Functional and Aesthetic Reconstruction of Burned Patients. Edited by Robert L. McCauley. Pp. 579. Taylor & Francis Group, Boca Raton, Fla., 2005. Price: $199.95.
Robert L. McCauley shares his extensive reconstructive experience at the University of Texas, Galveston Shriners Hospital for Children. This book is a timely update to the burn reconstruction books by Garry Brody (Rehabilitation and Reconstruction of the Problem Burn Patient, Mosby-Year Book, 1990) and Bruce M. Achauer (Burn Reconstruction, Thieme Medical Publishers, 1991) from the early 1990s.
In the preface, McCauley makes the point that tremendous strides have been made in reducing the mortality rate of burns; however, many of our patients are left with significant deformities that make normal interaction in society difficult. A cursory review demonstrates the challenging cases that he has treated and how innovative treatments can truly help these patients. He also challenges us and emphasizes the need for further development of better reconstructive methods.
The book is divided into 39 chapters, of which McCauley is a co-author of almost half. This helps the flow of the book and avoids duplication among the chapters. Most of the co-authors are from the Galveston unit, with notable U.S. authors, such as Steven Boyce, and international authors, including Nelson Piccolo from Brazil and Fu-Chan Wei from Taiwan.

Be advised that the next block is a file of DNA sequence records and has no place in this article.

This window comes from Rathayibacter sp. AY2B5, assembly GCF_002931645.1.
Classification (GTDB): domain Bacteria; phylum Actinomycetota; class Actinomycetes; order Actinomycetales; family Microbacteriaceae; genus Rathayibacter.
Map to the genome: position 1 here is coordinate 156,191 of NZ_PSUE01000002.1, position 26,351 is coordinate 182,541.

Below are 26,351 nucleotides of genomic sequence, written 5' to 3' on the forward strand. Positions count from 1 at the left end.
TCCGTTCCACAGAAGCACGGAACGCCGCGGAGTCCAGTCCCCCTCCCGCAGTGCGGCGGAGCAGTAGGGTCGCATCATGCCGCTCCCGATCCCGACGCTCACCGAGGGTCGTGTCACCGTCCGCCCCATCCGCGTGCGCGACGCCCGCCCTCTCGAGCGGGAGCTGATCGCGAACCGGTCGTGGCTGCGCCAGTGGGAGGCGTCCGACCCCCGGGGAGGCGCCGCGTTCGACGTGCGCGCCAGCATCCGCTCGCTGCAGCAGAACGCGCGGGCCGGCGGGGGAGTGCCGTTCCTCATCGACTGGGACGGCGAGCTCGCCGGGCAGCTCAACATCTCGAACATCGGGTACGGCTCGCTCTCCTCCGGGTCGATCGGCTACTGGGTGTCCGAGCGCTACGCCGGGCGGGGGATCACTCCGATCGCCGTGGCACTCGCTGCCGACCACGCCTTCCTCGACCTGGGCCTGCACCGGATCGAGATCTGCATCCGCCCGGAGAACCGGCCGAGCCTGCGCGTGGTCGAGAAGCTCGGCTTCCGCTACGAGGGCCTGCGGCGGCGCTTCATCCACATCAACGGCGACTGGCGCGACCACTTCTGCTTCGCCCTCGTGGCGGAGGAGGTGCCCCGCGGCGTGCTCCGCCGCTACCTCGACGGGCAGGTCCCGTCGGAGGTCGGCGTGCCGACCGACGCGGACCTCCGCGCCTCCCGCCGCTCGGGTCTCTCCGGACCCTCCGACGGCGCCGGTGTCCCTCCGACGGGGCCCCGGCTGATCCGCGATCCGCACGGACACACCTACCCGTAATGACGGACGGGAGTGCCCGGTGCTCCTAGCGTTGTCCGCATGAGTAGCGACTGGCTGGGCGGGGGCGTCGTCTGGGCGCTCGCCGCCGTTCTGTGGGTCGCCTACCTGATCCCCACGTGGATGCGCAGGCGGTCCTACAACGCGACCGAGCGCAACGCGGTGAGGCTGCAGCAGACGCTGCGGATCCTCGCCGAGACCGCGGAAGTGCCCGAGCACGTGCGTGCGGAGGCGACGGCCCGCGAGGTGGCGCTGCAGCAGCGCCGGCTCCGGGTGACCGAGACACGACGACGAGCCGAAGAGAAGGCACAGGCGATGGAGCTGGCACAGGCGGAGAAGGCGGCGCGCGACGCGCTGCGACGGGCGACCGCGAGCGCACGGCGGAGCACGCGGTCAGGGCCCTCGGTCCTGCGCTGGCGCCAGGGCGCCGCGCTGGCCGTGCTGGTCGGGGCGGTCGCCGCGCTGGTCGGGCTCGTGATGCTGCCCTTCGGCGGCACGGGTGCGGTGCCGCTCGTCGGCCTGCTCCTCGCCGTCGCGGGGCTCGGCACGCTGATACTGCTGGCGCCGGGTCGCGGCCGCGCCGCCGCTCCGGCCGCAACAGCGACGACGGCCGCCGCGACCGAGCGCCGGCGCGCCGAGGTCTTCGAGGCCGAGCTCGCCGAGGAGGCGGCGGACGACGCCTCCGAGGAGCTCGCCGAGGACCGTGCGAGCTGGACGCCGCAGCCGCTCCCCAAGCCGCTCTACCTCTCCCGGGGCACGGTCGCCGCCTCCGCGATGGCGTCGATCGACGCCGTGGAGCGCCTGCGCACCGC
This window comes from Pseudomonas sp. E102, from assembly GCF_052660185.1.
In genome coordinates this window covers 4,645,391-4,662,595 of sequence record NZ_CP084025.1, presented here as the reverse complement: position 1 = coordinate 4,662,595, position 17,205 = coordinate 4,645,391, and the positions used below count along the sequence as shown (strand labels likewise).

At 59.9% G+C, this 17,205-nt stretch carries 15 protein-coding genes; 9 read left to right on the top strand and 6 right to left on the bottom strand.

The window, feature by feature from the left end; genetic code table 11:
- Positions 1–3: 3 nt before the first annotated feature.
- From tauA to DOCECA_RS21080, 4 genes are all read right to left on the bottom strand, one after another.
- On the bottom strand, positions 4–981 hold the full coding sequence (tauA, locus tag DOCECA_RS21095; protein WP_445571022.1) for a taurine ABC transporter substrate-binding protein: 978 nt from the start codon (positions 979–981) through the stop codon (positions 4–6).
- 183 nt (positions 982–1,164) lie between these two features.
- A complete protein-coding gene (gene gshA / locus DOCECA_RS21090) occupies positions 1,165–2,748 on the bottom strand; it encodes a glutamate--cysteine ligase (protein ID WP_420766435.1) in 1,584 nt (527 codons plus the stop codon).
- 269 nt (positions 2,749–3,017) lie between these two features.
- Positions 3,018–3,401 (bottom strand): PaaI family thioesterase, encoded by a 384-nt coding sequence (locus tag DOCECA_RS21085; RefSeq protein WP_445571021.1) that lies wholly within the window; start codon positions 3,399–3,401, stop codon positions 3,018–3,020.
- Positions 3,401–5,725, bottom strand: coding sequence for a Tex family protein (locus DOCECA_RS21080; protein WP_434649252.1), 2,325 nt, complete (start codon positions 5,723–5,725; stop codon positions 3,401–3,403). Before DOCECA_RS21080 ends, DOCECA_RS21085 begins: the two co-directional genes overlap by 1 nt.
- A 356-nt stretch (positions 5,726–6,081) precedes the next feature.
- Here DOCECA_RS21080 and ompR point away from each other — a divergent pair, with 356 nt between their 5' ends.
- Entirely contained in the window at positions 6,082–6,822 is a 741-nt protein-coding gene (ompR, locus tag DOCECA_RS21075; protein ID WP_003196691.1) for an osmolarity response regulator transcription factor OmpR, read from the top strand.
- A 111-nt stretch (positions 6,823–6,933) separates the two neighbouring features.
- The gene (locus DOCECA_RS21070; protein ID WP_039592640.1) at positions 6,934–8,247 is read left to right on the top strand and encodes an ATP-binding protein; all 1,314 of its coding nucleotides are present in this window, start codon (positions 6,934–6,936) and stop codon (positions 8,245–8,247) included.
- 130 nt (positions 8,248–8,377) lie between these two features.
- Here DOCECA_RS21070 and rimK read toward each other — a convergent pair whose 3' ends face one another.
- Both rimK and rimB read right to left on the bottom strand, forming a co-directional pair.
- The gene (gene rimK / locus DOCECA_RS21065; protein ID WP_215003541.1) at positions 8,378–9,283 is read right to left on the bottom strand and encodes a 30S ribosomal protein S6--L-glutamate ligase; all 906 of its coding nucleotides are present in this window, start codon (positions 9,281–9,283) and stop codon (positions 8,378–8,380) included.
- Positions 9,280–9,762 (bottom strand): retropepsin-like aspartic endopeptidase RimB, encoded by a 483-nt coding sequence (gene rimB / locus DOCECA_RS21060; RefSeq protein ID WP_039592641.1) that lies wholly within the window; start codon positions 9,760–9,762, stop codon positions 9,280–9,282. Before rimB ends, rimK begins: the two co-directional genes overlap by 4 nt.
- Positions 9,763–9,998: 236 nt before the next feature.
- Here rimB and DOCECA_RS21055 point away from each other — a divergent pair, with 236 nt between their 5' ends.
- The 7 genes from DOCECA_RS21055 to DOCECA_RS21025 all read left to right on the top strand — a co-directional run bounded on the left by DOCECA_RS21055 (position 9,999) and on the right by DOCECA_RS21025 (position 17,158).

The early chapters begin by reviewing the basics of skin anatomy, wound healing, acute burn care, and surgical science. They are followed by chapters on techniques such as skin substitutes, microsurgical free-tissue transfer, laser treatment, and tissue expansion. The remaining chapters describe in detail the treatment of different body areas, with an emphasis on aesthetic units.
McCauley has obtained permission to publish several classical anatomic and schematic drawings in the text. As such, this book is a very nice compilation of these classical drawings, such as those of the eyelid and the skin.
I particularly liked the chapter on reconstruction of the burned ear. The book not only reproduces the diagrams published by N. H. Antia and V. I. Buch (“Chondrocutaneous Advancement Flap for the Marginal Defect of the Ear,” Plast. Reconstr. Surg. 39: 472, 1967) and M. B. Donelan (“Conchal Transposition Flap for Post-Burn Ear Deformities,” Plast. Reconstr. Surg. 83: 641, 1989), but it also shows some impressive cases that McCauley has treated, including massive ear scar hypertrophy (p. 308).
As with any multi-authored text, the book is not perfect. In the first chapter, many of the figure legends do not match up with the figures. The photography, while excellent, is mostly in black and white, which makes it difficult to assess the final appearance of many of the scars. I would have liked to see more cases involving new technologies, such as skin substitutes and prefabricated flaps.
I applaud Dr. McCauley for assembling this work and making the Galveston experience available to plastic surgeons throughout the world. This is an excellent resource for medical students on surgery rotations who want to learn the basics of burn care, as well as residents and surgeons struggling to design the best operation for these challenging patients. I hope that this book will also inspire some of our trainees to contribute to better methods of restoring these patients to normalcy.
Dennis P. Orgill, M.D., Ph.D.
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Jack A. Friedland, M.D.